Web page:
Since the disappointing 1990 Ducru has been rivalling Leoville Las Cases for top spot amongst thesuper seconds. This is a weighty classic Ducru, which blends a powerful structure with superb ripefruit. Another of our favourite 2001s.
Somewhat light-bodied for a Ducru, with a 1999-like personality, this blend of 68% Cabernet Sauvignon, 30% Merlot, and 2% Cabernet Franc is a forward, medium-bodied, pretty effort revealing notes of cranberries, black cherries, cassis, and earth. Full of finesse, but lacking concentration as well as depth, it should be consumed over the next 10-12 years. Drink 2004-2016
Very fine scent. Aromatic. Already complex. Harmony, but not big. Fine tannins. Impressive style. Slightly dry at the end, but a lovely, confident wine. Utterly clean and finely etched. Very delicate. Quite long already. Drink 2007-2015
Lots of evolution and an almost biscuity nose. Quite light and relatively delicate. A pretty, well balanced wine. Not for the very long term. Jancis Robinson Drink Dates 2009 - 2018 Score 16.5 /20
Very big wine with a huge colour, smooth, tobacco-y fruit, fine intensity of extraction with silky tannins, a wine with superb texture and great depth.
Instantly recognisable by its sunny Mediterranean-hued label,Ducru Beaucaillou is always a favourite amongst wine aficionados. Owned by the Borie family over the last 60 years, it has been run by Bruno, the eldest son of the late Jean-Eugène, since 2003. This change in leadership seems to have had a positive effect in all vintages since. Like certain other châteaux in Bordeaux, Ducru carries out cold macerations during their vinification process, a technique in which grapes are steeped in their own juice at low temperatures to gently extract vibrant colour and fleshy fruit.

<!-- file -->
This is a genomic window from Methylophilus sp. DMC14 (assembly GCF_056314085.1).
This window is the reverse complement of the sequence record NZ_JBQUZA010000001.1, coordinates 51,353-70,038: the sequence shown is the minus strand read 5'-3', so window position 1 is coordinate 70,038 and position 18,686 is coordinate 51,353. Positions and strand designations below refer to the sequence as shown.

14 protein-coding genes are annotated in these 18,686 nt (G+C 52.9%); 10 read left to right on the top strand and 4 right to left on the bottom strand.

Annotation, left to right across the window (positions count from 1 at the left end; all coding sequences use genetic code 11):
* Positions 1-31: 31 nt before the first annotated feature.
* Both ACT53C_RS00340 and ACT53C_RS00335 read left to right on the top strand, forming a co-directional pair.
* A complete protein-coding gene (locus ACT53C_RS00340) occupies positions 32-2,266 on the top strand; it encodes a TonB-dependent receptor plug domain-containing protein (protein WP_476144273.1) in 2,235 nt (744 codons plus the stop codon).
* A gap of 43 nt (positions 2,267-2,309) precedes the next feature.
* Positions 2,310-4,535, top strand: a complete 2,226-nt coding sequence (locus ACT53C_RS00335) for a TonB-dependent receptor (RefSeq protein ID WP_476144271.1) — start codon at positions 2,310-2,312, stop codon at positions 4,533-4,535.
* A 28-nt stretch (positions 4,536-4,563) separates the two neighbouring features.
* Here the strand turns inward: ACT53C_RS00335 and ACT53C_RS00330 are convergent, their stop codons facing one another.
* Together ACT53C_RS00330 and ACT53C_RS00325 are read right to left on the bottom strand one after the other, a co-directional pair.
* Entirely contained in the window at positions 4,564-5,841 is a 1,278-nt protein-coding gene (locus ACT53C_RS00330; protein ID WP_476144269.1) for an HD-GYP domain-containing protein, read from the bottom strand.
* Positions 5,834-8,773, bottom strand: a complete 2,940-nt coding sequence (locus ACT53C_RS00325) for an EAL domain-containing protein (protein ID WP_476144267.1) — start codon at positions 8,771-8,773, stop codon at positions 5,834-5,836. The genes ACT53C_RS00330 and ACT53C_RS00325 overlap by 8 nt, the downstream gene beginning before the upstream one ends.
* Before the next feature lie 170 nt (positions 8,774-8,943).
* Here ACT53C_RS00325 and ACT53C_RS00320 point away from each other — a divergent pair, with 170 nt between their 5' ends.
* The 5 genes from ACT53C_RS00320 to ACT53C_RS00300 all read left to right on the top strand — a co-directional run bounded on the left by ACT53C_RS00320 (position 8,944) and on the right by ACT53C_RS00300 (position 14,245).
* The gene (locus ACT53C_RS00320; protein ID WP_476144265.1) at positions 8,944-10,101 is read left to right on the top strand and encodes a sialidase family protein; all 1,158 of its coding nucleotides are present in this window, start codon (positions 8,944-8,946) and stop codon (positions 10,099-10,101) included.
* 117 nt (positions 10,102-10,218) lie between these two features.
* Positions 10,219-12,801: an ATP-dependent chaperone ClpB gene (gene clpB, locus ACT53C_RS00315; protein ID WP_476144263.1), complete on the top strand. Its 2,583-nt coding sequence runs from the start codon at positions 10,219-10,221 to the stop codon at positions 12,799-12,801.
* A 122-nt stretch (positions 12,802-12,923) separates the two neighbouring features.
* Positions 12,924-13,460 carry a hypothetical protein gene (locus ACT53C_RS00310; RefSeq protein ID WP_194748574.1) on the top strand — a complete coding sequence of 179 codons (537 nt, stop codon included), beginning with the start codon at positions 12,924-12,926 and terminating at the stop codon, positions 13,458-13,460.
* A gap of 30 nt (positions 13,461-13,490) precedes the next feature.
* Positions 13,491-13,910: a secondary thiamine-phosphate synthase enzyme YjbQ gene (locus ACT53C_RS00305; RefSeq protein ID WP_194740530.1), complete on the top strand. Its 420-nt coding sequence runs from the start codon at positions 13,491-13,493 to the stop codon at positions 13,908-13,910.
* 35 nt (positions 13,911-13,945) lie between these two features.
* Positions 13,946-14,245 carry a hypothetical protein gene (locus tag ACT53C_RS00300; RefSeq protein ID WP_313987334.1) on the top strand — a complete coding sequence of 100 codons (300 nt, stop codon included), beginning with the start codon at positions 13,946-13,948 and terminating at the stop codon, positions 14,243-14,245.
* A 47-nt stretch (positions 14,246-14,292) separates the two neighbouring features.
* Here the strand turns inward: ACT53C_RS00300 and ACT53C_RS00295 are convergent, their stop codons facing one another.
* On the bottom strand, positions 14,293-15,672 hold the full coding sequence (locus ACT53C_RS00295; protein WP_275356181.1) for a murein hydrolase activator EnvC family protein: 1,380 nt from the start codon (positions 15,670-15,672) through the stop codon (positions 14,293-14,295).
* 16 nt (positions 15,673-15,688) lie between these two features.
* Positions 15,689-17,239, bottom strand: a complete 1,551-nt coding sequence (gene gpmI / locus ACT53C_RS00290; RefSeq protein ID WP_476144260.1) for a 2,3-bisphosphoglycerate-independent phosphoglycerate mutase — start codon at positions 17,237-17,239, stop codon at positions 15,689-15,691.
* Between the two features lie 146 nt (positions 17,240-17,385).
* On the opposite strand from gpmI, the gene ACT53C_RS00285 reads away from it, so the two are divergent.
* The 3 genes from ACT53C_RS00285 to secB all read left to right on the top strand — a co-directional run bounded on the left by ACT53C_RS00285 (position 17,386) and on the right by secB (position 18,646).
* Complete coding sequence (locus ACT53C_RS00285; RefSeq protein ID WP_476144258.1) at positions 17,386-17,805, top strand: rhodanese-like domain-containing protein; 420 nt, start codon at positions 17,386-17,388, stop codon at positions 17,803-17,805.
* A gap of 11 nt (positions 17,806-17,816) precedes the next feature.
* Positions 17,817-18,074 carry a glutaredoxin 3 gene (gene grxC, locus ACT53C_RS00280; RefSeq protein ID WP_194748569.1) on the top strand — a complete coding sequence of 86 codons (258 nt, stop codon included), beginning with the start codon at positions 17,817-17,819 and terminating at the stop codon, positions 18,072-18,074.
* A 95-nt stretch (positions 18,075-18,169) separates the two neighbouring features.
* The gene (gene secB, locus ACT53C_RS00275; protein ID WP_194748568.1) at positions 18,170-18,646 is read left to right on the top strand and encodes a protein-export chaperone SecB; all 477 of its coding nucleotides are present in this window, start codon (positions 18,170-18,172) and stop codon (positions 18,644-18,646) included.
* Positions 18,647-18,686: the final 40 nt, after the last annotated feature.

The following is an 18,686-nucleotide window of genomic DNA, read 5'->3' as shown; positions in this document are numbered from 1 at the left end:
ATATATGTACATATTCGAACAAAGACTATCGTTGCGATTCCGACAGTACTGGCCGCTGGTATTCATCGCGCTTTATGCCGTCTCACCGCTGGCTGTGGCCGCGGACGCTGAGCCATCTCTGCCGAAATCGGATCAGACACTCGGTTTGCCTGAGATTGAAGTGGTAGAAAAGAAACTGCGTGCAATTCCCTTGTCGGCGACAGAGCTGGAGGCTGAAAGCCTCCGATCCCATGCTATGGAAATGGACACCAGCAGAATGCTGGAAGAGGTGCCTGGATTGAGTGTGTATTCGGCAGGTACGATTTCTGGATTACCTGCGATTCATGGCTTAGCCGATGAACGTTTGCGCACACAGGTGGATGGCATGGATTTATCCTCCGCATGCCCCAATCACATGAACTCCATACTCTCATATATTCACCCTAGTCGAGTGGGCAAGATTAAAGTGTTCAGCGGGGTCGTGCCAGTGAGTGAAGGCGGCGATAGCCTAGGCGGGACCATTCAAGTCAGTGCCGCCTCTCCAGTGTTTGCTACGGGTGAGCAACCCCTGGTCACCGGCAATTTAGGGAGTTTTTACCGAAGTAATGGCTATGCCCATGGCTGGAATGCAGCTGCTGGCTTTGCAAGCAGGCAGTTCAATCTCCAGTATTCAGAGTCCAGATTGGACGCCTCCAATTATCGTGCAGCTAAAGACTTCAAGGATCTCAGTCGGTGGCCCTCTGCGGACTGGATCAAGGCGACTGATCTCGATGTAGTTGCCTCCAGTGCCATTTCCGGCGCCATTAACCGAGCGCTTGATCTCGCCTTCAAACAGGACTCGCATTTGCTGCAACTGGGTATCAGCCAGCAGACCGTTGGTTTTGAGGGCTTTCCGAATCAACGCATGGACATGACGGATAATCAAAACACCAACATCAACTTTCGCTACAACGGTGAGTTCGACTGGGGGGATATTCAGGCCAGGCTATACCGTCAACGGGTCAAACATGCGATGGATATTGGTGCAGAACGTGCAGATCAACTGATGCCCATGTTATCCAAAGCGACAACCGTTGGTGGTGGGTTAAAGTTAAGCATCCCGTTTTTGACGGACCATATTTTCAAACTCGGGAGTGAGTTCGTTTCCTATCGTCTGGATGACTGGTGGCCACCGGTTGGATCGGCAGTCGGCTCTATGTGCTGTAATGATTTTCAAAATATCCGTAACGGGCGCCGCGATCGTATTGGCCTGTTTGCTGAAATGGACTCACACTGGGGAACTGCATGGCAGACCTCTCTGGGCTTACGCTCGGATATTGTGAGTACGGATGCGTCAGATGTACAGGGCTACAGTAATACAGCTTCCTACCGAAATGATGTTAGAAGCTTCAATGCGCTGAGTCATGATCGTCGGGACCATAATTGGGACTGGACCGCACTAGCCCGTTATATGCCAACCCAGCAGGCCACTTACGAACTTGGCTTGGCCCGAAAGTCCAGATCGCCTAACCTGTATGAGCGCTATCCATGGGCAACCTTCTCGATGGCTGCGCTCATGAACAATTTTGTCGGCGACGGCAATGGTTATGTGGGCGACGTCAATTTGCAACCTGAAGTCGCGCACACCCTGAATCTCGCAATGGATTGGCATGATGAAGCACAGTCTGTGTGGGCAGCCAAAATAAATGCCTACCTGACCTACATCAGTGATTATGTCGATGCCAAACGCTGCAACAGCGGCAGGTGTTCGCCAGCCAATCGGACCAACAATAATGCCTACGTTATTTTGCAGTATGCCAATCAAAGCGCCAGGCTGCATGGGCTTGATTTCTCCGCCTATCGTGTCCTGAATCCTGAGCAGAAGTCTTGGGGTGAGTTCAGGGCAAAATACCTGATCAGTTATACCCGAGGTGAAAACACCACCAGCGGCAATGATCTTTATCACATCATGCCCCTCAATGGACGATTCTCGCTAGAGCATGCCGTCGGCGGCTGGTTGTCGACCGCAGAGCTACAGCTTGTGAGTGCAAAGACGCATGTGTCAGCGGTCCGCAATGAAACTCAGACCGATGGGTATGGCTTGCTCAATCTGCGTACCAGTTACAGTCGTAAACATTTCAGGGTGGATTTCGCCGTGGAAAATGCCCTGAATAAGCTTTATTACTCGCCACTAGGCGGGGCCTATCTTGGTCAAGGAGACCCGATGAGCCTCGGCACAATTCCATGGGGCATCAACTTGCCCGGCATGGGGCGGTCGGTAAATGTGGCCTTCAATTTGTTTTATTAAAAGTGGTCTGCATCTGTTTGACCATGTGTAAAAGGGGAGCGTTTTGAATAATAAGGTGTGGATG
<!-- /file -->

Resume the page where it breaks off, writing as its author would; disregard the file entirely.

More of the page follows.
St Julien is like the middle child of the Médoc - not as assertive as Pauillac or as coquettish as Margaux. It lies firmly between the two more outspoken communes and as a result produces a blend of them both. St Julien's wines have often been sought out by aficionados for their balance and consistency, particularly in the UK. Yet due to its middle child nature, it can occasionally be overlooked globally and as a result underrated by those markets outside the UK. Despite the fact that it has no first growths, it has several second growths including Léoville Las Cases, Léoville Barton, Léoville Poyferré and Ducru Beaucaillou as well as the celebrated châteaux such as Talbot and Beychevelle.